Then there's the antithesis of discretion, gossip. And there’s no gossip like grad student gossip. I probably don’t need to say much more.  If you ever were or are in graduate school, you’re already two steps ahead of me.  I wish that I could claim that when one reaches the professorial ranks gossip ceases to be part of life.  It doesn’t. I can at least claim, though, that it moderates.

In my experience, the sorts of people who make it into the professorial ranks and thrive there are more prudent than the typical grad school cohort. But gossip still occurs, and is inevitable in the types of small, insular professional communities like the ones that most academics inhabit. There will always be gossip, and we will all be guilty of it at times. So, if gossip is unavoidable, we can try to keep it discreet. At the very least, we can keep it in check. But some gossip is outright toxic -- those times when, for example, a faculty member overshares about another faculty member to a grad student.  Such situations put everyone in an awkward (or worse) situation, and are relatively easily avoided.

There is a lot in the course of a career that a faculty member will need to hold confidential. Some information requiring protection is, hopefully, obvious. Information relating to students’ academics and disabilities is protected by law, and personal information that students may need to share with you at some point should be protected by decorum.

The two large, state universities that I’ve been affiliated with as a teacher have both handled FERPA training in a similar manner, with an online tutorial and quiz. And I suspect that many faculty and staff members handle that training the same way I did. I blazed through the online PowerPoint tutorial, and then took my chances with the quiz. FERPA training conquered. Total time invested, about 15 minutes. The problem here is that the protections that FERPA provides to students (and less directly, to faculty) are quite important, and yet most of our training in the law is superficial, at best.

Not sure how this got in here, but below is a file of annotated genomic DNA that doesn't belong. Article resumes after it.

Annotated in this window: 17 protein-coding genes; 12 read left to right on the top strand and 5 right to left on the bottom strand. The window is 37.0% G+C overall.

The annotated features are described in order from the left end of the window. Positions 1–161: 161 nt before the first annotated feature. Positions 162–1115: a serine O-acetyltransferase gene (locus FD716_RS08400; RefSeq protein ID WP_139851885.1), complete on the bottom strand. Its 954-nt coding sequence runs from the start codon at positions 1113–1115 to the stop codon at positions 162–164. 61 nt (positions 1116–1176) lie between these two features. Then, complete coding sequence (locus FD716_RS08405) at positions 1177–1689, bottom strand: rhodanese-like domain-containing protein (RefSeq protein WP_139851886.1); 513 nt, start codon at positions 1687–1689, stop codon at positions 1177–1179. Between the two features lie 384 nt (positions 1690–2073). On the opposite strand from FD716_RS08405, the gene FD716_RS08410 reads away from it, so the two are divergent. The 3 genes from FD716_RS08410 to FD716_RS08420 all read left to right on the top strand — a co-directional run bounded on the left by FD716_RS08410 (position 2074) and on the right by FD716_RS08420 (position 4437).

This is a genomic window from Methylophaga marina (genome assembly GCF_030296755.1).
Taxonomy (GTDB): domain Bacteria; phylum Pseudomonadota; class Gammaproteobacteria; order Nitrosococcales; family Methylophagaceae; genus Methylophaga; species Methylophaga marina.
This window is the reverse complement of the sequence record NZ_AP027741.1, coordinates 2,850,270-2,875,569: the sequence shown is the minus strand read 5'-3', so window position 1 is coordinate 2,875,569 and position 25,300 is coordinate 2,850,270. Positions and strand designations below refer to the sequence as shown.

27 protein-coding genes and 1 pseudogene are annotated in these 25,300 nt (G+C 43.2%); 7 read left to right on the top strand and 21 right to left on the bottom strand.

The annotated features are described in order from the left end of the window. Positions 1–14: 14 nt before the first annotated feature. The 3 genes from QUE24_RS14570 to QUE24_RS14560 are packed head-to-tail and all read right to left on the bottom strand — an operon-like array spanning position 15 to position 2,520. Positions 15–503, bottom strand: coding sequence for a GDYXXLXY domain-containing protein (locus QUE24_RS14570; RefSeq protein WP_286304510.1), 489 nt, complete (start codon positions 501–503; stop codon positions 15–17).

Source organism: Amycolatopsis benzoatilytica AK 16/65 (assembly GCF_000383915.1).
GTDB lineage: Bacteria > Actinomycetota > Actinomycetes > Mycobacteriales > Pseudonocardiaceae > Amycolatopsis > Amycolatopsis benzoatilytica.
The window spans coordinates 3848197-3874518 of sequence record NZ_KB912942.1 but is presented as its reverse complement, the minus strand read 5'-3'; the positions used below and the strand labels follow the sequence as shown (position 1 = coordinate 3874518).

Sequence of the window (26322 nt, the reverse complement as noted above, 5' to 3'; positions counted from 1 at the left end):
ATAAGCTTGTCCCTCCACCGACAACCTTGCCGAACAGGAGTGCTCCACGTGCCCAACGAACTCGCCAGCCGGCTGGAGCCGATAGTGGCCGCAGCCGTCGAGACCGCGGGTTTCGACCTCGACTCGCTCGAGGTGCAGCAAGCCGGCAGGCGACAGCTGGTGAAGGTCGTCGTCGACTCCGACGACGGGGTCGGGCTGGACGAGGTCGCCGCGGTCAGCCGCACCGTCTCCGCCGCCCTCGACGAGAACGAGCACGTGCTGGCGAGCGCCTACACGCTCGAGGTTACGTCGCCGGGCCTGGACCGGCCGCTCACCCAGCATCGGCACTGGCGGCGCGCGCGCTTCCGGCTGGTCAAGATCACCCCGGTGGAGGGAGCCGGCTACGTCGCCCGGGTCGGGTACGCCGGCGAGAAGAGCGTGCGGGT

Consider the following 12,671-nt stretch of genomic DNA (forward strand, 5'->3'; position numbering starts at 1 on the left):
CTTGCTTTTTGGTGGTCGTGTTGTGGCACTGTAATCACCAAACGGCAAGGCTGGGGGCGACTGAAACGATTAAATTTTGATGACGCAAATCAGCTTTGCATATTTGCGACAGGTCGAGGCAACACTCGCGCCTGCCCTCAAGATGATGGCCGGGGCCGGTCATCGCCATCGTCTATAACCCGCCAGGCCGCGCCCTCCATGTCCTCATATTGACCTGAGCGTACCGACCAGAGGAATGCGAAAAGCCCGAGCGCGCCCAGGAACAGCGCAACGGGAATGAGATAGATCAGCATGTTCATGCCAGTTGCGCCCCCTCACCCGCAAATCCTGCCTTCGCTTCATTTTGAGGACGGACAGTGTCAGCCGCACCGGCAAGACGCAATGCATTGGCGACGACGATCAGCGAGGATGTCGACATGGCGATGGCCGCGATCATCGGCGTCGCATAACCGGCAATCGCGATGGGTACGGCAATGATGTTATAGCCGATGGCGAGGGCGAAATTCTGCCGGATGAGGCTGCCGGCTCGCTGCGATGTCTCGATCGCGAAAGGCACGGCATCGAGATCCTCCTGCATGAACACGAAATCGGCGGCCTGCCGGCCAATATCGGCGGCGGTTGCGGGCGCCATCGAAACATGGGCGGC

Confidentiality can also quite conveniently simplify one’s life in the academy. Increasingly, I hear tales from friends about helicopter parents calling university instructors to complain on behalf of their son or daughter. Or, less aggressive but equally meddlesome, they may simply call or e-mail to inquire about their child’s status in a class or university program. FERPA allows us to disengage from these intrusive (for us) and infantilizing (for students) requests. In such cases instructors can and should point out that, because they are adults and their academic records are protected by federal law, students’ academic records or progress cannot be discussed with third parties, not even with tuition-paying parents.

Discretion is one means by which we inspire trust. Students who know that you will handle sensitive or potentially embarrassing issues discreetly will trust you, and will let other students know that you are a faculty member who can be trusted. Colleagues who are assured that you will privilege sensitive information will be more likely to confide in you and eventually to trust you with increasingly important responsibilities.